Haast's Eagle and two Moa

One of the most amazing things about this bird is how recently it went extinct. The Māori didn’t reach New Zealand until about 700 years ago, and they rapidly wiped out the moa, the Haast’s main food source. It is completely likely that the Haast’s did kill and eat people, especially since we are a lot smaller than the big moas, so the legend of the Pouakai would suggest that the Māori did have contact with this eagle. But, if humans didn’t get to New Zealand until recently, it is more than likely that we would still be able to see this great, majestic beast in all its glory. Because the Māori hunted the Moa into extinction, the Haast’s Eagle could not find food, so went extinct itself.


If you’re scared of sharks, you might want to skip this bit, or you might be kept up at night.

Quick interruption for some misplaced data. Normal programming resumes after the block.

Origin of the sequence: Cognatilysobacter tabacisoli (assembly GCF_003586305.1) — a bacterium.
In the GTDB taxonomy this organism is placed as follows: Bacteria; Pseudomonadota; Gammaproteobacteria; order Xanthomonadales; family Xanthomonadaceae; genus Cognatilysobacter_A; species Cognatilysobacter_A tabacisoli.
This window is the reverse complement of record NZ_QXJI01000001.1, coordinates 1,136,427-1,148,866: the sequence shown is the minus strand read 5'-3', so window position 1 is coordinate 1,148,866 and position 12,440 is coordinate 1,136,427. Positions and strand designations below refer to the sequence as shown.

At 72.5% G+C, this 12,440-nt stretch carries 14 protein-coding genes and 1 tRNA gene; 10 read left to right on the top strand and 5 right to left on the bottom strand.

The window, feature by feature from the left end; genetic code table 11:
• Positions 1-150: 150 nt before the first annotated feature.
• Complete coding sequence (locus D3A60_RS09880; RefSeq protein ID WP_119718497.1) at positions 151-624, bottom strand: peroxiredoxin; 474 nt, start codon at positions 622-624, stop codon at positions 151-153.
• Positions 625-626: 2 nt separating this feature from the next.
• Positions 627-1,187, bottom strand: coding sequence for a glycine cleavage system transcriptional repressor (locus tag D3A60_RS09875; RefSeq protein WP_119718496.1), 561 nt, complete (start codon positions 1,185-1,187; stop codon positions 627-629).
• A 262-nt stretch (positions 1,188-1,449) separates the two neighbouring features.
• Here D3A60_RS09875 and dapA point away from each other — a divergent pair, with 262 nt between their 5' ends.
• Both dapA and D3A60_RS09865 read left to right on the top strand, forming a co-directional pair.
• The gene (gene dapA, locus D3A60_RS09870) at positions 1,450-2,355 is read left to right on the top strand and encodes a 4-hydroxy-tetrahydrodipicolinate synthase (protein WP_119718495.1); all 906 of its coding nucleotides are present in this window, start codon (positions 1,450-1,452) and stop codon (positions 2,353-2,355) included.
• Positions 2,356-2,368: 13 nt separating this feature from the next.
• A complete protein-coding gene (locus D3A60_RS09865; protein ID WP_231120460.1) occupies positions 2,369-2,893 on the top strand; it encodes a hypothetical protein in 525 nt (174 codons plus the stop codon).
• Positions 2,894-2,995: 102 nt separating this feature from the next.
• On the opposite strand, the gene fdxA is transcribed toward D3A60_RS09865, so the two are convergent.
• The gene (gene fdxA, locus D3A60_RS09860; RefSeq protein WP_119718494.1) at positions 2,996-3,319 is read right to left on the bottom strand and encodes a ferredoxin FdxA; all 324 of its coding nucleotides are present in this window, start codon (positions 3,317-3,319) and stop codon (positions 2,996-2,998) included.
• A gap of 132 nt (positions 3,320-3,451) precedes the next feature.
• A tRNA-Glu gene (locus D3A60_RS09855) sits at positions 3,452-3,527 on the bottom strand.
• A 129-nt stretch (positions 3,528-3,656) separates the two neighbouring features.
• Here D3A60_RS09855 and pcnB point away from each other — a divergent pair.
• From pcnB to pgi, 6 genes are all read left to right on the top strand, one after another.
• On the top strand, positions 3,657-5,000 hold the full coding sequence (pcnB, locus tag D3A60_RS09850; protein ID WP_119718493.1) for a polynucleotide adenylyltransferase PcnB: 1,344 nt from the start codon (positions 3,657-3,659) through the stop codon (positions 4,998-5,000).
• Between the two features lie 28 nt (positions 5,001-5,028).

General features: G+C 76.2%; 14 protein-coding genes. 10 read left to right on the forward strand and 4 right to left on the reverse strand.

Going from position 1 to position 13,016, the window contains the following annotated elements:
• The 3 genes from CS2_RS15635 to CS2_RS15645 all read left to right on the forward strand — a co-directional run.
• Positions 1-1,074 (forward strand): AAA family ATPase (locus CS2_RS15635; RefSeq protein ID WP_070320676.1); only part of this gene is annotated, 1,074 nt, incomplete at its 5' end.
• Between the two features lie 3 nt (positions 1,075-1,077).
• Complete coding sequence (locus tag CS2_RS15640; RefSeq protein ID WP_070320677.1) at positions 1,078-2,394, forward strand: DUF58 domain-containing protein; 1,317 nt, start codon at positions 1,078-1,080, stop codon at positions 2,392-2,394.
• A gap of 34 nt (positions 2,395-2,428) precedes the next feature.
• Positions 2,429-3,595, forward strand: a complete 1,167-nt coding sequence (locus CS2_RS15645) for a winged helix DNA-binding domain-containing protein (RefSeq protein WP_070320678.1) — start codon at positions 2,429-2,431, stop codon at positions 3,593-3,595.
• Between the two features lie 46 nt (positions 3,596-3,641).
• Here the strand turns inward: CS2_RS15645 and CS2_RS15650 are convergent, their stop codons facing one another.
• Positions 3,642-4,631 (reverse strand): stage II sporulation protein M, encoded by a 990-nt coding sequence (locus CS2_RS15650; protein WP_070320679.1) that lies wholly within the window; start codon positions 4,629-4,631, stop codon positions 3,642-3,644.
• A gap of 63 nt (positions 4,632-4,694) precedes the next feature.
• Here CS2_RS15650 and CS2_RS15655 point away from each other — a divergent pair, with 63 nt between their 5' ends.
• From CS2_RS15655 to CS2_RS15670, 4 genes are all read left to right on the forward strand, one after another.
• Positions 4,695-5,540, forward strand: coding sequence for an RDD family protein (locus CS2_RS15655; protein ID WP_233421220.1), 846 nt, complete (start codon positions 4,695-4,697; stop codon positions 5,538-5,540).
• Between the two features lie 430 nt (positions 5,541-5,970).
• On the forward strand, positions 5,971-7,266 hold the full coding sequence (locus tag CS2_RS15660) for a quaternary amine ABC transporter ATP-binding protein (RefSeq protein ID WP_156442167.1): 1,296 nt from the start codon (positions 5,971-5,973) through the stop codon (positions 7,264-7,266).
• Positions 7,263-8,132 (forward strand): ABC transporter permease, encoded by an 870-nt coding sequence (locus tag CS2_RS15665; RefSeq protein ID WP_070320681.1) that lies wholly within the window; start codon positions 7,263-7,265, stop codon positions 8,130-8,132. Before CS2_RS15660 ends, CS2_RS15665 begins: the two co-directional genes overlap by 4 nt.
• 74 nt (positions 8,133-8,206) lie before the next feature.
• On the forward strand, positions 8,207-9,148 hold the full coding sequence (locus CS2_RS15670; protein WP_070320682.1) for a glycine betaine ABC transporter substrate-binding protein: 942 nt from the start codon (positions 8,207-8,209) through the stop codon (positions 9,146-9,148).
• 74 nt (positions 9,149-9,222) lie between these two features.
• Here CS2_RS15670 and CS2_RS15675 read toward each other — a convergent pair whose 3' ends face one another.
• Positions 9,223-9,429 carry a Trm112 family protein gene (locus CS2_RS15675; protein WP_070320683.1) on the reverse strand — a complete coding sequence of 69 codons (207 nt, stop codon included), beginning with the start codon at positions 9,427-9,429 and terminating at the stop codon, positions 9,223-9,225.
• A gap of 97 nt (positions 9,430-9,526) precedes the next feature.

Put your hand up if you’ve seen Megashark vs. Giant Octopus. I can’t see your hands... probably because I’m not exactly looking at you, but hey. If you haven’t, I suggest you get a couple of like minded friends, a bottle of your chosen beverage (mine’s wine) and watch the pants off this movie. It has the absolutely most terrible depiction of my next monster, megalodon.


So, you think Great Whites can get pretty big, huh? 6m is a rather large fish, hey? Well, between 25 and 1.5 million years ago there was a shark which made the Great White look like the fish you catch off the pier. Megalodon (Greek for big tooth) topped the scales at about 105 tons and a length in excess of 20m. This fish could literally swallow you in a single gulp.


Megalodon tends to make you feel small and insignificant

This fish, like many sharks, had 5 rows of teeth, but these teeth were over 18cm long. They are shaped much like great white teeth, but are more robust. This, coupled with the great size of the shark, allowed it to bite down with a maximum force of over 18 tons! That’s like having a rather large truck drive into you, and all focused along those teeth. It probably wouldn’t hurt; there wouldn’t be time for that.